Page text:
The annual Christmas anticipation season is underway. Presents will be piled under Christmas trees, all wrapped in glittery paper and tied with elaborate bows shortly. Tables will be full of food. The leftovers will be wrapped in plastic or discarded.
Without ruining an important tradition with its reminder to share joy, kindness and generosity with people, Christmas’ overconsumption is having increasingly drastic effects on the environment. Plastics, deforestation, transport, food waste and presents – an estimated 60 million toys in France alone. This time of year has a detrimental impact on our planet. To call attention to the suffering marine animals face due to overconsumption, Sea Shepherd France and agency, Braaxe, decided to remake the classic game, Operation. In Operation Ocean, players must save a dolphin threatened by ocean waste. The rules of the traditional version are widely known, players meticulously remove different body parts from Cavity Sam without touching him directly. Operation Ocean gives players the chance to save a dolphin, by removing a fish hook, net, toothbrush, chemical bottle and a cigarette butt.
According to the United Nations Environment Agency, 70% of the marine plastic waste is linked to fishing equipment lost or abandoned by boats. Some 640,000 tons of nets and fishing gear are thrown into the oceans each year, killing 136,000 seals, dolphins, sea lions, turtles, small whales and seabirds and active fishing is now the leading cause of death for marine mammals, killing over 300,000 annually. While trawls and dredges decimate bottom feeders, old fishing lines, often tens of kilometres long, and equipped with thousands of hooks, are a menace below the surface of the ocean.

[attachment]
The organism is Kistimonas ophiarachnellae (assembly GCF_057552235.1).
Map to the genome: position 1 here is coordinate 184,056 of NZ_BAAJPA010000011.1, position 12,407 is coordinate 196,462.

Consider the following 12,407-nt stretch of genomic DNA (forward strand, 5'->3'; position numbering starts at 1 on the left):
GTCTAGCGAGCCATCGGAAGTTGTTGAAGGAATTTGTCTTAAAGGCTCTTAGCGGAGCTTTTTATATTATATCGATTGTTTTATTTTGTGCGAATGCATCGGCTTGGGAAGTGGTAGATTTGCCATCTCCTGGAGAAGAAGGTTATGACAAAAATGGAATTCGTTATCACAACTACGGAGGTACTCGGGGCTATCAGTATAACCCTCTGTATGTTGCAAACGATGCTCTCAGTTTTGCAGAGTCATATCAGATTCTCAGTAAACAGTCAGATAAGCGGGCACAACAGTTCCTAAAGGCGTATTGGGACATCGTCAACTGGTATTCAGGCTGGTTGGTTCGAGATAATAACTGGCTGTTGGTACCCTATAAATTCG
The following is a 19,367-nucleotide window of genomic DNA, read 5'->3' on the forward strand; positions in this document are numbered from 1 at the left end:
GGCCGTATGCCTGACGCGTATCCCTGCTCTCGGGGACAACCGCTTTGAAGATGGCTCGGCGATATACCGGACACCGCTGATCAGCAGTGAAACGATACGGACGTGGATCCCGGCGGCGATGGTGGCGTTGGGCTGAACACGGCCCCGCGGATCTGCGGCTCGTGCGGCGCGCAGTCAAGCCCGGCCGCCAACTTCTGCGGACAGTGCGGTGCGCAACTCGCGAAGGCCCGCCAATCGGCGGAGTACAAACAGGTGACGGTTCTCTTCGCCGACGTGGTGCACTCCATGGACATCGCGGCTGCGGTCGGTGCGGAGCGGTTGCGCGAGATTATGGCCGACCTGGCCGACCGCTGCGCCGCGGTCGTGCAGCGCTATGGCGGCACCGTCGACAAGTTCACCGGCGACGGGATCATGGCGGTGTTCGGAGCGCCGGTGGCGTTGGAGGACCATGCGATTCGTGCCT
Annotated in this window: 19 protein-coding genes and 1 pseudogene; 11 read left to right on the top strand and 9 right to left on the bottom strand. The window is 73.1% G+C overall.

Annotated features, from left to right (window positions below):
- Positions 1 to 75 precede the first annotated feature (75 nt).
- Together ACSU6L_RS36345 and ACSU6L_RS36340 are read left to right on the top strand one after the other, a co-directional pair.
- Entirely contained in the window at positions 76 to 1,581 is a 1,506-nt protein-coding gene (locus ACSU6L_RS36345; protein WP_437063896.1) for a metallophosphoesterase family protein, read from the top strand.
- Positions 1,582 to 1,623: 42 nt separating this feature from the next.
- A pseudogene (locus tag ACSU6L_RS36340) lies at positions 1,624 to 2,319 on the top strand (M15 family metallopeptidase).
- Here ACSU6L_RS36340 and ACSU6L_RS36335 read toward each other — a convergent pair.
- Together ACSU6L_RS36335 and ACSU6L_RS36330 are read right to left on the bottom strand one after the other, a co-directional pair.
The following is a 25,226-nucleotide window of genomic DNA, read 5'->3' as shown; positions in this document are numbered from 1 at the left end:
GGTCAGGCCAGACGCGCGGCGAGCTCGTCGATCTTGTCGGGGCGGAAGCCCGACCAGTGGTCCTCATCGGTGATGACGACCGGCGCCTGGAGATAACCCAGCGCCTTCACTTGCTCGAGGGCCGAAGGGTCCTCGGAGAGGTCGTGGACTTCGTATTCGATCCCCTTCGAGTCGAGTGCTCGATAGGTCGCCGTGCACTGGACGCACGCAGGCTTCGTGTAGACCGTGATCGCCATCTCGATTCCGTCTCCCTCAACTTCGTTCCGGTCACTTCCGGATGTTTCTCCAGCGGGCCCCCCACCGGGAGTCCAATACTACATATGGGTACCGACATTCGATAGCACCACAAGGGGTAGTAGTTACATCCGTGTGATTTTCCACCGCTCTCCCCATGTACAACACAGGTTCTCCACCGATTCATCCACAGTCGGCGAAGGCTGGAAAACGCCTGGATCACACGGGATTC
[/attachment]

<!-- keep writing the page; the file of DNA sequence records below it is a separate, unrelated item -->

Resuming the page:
“If you attached all the lines together, you’d have enough to go around the globe 500 times,” explained Lamya Essemlali, president of Sea Shepherd France.
Cigarette butts also pose a grave danger. “4.3 billion cigarette butts are thrown into the streets every year. On any given café terrace, how many people nonchalantly toss cigarette butts into the gutter, without thinking for a second that it will take 12 years to decompose, pollute 500 litres of water, and maybe even end up in the stomach of a marine animal,” Essemlali explained.
“The ocean is the primary organ of climate regulation, carbon sequestration and oxygen production. If the ocean dies, we all die. We hope that Operation Ocean will raise awareness of the dangers of marine pollution at a time of year when many French people are considering eating fish,” she added.
The greatest threat to the ocean, though, is fishing, according to Sea Shepherd. “On a global average, we are encouraged to consume about 260 g of fish and seafood per week, almost twice as much as what’s available. There simply aren’t enough fish in the sea to follow these recommendations, which are irresponsible and unrealistic. They incite us to kill the ocean, and us with it,” the NGO stated.
“Ecological issues are such that, in a very short time, no brand will be able to ignore its role and, even more, won’t be able to communicate in the same way as before. Our collaboration with Sea Shepherd is a step in this direction. We share the association’s struggles, its ability to do hard, to act with a punch and to dare,” added, Clément Bouton, creative director, Braaxe.
Operation Ocean will be used in Sea Shepherd’s children’s workshops, Ateliers Sea Shepherd Kids.
Creative Director: Clément Bouton
Art Director: Adam Chaple Triverio
Copywriter: Julien Velu
Production: Wolfgang, Ya Basta, Soldats Films & Uzkid
Agency Manager: Julien Casiro
Client: Sea Shepherd France
President: Lamya Essemlali